2. Project Description.  

Provide a brief overview of the work proposed as part of this project.  This should include a description of the installation, including a written summary of the materials or tactics being used, and as many details as possible about how the materials will be deployed.  If the project is going to take place within a street, this section should also include a traffic safety plan that describes how the installation will be done in a safe manner that causes minimum disruptions to the flow of traffic.

3. Project Team & Collaborators.  

Describe who is involved in the project.  This includes who is already involved, and who else you plan to involve.  Included in this description should be the level of enthusiasm currently held by the various project team members and partners, so the grants committee can understand the opportunities and challenges with regard to human capital.

4. Work Plan / Schedule.  

Describe in detail how you will take the project from idea to implementation.  This should include key communications, how you will secure materials, when the installation will occur, etc.

5. Political strategy.  

Describe how the project team has or intends to interface with local municipal leadership, the Maine Department of Transportation, police / sheriff's departments, local businesses, neighbors, and any other critical stakeholders.  This should include a description of how the project team will engage with all of the above groups and where the project team has experienced or anticipates challenges.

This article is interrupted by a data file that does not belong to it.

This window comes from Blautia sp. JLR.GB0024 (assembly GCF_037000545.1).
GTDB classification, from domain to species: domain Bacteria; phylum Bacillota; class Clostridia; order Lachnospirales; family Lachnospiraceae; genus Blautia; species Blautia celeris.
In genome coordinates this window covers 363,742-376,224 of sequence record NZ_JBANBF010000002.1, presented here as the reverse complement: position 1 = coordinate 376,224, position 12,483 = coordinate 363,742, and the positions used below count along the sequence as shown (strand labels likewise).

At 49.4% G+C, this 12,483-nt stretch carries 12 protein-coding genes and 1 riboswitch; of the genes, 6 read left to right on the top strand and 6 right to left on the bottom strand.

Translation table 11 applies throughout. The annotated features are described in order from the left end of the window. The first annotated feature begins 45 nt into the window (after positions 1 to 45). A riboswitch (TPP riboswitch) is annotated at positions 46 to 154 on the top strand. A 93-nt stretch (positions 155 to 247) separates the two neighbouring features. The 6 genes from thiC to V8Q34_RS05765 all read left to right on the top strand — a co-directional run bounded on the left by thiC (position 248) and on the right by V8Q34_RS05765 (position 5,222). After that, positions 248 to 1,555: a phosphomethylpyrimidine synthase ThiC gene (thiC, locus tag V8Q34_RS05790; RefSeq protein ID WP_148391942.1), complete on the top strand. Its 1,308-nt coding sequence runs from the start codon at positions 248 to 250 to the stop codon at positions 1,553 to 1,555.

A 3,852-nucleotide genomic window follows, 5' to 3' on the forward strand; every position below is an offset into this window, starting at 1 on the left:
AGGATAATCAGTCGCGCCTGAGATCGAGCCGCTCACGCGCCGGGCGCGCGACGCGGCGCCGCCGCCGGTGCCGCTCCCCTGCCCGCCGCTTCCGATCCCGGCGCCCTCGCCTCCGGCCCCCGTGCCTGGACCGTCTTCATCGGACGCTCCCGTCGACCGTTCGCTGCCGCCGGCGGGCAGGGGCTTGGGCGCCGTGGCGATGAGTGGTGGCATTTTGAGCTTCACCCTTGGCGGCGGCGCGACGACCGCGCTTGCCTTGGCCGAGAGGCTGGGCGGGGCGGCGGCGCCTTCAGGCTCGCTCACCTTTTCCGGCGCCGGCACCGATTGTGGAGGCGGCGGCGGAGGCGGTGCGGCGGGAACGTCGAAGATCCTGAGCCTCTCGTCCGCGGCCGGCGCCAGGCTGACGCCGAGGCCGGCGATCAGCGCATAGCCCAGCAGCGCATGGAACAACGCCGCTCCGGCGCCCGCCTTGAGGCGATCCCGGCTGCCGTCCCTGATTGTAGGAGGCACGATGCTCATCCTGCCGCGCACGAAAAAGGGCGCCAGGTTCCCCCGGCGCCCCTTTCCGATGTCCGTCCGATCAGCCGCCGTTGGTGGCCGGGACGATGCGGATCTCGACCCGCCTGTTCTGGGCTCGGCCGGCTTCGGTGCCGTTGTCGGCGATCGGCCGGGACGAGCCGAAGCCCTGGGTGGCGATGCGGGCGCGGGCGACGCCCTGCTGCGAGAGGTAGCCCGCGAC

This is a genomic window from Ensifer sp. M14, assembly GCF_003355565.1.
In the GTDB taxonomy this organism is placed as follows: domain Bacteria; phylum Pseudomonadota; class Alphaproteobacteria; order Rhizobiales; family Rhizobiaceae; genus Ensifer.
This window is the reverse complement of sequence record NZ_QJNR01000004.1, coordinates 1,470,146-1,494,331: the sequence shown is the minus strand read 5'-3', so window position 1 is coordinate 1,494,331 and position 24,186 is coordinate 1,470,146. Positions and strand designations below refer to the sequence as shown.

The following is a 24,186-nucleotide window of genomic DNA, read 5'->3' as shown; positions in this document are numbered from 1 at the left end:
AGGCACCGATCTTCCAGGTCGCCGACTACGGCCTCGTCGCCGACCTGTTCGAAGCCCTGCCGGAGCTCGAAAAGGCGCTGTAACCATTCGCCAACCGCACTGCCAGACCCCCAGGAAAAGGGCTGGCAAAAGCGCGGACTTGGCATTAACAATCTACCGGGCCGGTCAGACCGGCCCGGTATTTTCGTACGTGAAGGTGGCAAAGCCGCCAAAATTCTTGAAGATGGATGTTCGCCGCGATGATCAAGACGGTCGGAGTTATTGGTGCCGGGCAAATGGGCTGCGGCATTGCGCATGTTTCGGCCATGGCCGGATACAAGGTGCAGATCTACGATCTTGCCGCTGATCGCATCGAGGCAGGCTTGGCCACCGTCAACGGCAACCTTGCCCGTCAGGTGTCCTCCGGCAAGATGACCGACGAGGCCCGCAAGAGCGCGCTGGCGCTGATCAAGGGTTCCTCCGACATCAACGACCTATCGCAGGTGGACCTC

6. Communications strategy.  

Describe how you will communicate with the public, state-level officials, and local elected officials, including before the project is installed, during the testing period, and after the install is removed.  The Tactical Urbanism Grants Committee has an on-line comment form that can be used by the project team.    

7. Data collection & reporting strategy.  

Describe the kind of data you will collect, including how and when data collection will occur and who you have secured to do the data collection.  This description should include a timeline for when measurements will be taken before the project is installed, during the testing period, and after the install is removed.  See the reporting requirements section below for more information.